SMOKE: End Of The Nats
Originally published: 21 April 2004
I haven't entered into the election fray too deeply (in fact - I've hardly mentioned the elections at all), simply because I haven't been particularly interested.
I've kept tabs on it all from a safe distance, but now that the last few "electoral irregularities" squabbles are gradually fading into obscurity (let's face it - who cares?) I thought it prudent to sit back and take stock of what our political map is looking like.
Fear not - this article shall not be punctuated with grey suits and boring speeches. When I think politics the first thing that comes to mind is perspiring, fat, cocaine-nippled white men strangling themselves with garter belts and the like, so my take on politics is usually tinged with a liberal dose of sex, drugs and rock and roll.
Right - let's start with Kortbroek (to the uninitiated: Kortbroek is an Afrikaans term meaning literally "short pants", and refers to New National Party leader Marthinus van Schalkwyk). Not exactly your typical rock legend, but he'll do for starters.
I've got no problem with anyone voting for the Ex-Crimes-Against-Humanity Party, but surely to do so you would need the leader of the party to look at least a little like Brad Pitt? Why would you vote for them otherwise?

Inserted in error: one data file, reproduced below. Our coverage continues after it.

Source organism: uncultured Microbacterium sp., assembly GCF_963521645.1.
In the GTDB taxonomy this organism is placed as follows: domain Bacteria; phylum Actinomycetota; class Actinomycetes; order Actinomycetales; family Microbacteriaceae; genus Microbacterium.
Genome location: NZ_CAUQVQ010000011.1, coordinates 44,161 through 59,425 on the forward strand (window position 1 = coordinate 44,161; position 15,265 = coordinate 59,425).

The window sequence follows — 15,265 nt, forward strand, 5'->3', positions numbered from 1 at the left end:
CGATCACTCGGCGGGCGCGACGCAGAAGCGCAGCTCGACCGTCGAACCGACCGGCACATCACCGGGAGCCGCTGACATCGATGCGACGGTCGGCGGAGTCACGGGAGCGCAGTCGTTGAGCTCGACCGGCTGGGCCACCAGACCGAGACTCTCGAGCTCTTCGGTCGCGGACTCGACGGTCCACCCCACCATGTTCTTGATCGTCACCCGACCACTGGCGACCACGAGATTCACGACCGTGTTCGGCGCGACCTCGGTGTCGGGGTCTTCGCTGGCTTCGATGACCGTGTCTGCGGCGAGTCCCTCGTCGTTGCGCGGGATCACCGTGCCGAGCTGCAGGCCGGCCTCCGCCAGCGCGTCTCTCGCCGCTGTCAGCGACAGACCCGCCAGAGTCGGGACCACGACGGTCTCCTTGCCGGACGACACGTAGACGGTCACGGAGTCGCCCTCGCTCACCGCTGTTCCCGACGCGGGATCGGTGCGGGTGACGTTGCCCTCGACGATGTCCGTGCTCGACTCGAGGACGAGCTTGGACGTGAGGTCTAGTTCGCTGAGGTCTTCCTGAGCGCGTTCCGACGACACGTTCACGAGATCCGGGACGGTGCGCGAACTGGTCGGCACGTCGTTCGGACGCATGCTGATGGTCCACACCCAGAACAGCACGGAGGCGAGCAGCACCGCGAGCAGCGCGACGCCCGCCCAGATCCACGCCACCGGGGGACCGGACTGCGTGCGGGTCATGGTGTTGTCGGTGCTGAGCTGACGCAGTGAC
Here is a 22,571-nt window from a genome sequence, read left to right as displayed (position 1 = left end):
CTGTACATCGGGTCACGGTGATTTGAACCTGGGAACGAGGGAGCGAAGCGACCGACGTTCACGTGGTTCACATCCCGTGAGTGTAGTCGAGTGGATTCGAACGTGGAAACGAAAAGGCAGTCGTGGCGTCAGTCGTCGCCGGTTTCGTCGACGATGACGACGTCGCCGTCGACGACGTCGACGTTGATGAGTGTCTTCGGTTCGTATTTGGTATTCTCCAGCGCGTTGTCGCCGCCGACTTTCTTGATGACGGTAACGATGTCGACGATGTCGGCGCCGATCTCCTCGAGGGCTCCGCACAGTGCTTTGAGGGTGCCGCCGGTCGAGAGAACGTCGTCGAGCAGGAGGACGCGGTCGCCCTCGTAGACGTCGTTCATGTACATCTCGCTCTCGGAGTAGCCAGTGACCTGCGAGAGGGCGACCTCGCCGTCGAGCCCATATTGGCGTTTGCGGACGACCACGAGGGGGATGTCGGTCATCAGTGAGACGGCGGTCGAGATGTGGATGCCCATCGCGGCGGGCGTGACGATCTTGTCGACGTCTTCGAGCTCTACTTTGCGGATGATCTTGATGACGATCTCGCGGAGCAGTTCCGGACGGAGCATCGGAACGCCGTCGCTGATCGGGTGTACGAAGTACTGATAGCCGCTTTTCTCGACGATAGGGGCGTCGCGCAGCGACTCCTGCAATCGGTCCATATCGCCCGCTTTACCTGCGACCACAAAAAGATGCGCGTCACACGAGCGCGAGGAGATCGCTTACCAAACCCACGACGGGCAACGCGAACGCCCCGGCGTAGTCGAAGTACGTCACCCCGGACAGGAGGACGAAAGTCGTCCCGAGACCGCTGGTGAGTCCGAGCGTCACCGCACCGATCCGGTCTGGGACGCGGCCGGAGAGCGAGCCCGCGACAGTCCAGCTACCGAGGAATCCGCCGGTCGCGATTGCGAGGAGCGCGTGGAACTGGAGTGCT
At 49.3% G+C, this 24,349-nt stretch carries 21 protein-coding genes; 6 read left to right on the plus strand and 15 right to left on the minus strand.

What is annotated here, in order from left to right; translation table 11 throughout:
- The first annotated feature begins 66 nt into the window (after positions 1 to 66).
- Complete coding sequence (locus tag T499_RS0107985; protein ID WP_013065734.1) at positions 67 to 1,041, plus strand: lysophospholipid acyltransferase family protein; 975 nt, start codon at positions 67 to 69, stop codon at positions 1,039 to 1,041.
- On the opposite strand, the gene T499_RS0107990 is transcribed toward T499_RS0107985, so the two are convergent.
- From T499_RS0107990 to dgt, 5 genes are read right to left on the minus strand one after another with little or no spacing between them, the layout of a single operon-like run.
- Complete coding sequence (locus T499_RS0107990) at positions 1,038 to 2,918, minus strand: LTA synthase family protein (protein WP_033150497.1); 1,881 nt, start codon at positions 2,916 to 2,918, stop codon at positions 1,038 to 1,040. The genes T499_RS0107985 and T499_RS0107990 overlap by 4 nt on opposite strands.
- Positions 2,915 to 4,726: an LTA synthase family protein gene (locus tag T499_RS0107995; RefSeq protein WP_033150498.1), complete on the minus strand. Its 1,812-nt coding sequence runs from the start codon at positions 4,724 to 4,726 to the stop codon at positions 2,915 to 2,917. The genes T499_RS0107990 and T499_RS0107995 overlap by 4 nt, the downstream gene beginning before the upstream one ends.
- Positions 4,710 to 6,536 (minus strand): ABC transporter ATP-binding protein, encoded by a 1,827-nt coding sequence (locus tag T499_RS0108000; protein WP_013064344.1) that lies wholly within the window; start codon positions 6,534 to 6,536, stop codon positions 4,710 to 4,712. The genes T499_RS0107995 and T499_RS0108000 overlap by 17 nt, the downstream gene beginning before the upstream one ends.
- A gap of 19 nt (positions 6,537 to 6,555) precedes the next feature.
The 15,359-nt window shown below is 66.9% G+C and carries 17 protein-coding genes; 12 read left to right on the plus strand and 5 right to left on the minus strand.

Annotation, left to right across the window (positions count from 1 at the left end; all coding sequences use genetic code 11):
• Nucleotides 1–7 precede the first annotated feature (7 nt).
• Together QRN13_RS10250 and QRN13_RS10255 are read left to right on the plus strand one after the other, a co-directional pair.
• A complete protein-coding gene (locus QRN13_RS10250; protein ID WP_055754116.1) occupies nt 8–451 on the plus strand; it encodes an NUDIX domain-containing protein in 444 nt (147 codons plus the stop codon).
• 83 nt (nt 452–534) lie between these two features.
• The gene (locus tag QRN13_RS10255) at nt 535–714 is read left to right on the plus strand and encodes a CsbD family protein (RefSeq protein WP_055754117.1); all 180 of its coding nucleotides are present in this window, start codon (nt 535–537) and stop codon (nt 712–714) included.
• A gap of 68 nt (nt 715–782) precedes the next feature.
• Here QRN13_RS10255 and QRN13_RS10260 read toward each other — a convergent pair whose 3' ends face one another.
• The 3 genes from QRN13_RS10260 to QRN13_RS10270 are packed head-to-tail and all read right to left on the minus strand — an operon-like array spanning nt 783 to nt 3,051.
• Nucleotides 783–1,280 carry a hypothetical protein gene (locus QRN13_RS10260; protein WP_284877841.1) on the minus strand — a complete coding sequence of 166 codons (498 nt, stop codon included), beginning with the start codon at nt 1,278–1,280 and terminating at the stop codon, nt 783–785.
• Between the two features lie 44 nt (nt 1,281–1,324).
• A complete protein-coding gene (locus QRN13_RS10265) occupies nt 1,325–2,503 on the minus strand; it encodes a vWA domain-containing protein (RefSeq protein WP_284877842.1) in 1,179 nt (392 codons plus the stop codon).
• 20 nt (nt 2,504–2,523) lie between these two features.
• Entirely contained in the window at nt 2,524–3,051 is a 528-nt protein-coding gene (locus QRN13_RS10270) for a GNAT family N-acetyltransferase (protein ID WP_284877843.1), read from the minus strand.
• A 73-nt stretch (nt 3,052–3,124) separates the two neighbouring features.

Most people like to consider themselves a good judge of other people, and indeed - ou Kortbroek might be just the most swell guy around. But look at the man, for goodness' sake - is that somebody you would entrust your vote to?
Compare him to Tony Leon, say - Tony might be chock-full of democracy and himself, but at least you can look at him and say: "Yeah, alright - I see a guy who looks like he might know how to spell his own name and engage in an intelligent debate over supper on the Sudanese Problem - I don't mind throwing him a vote and seeing what he does with it".
But you want to give Kortbroek a firm smack and send him to bed without any supper, don't you? I certainly do. I think it's the shiny, comfortable face which - when married to the side parting on the dome - causes fleeting moments of unreasonable rage.
Or maybe it's just the party he represents. "New" is an adjective, so let's remove it for now and we're left with the National Party.
Now I don't know about you, but surely that name should be as reviled as the Nazi Party, say? Would it be acceptable in Germany today to have a New Nazi Party, even if they profess their dedication to democracy and apologise for their sins of the past?
Doesn't the name alone conjure up images of a dark, unpleasant past? If Charles Manson says "Sorry", does that make his crimes any less heinous?
To be honest I find it astounding that a party that once stood for everything that is wrong with society - run by a bunch of evil, satanic butchers - should even be allowed to still exist, much less get airtime for their cause.
But what's even more extraordinary is that the vast majority of their support comes from the very people they once oppressed - does nobody spot the problem here? Does everyone just think "Oh, OK, fair enough"?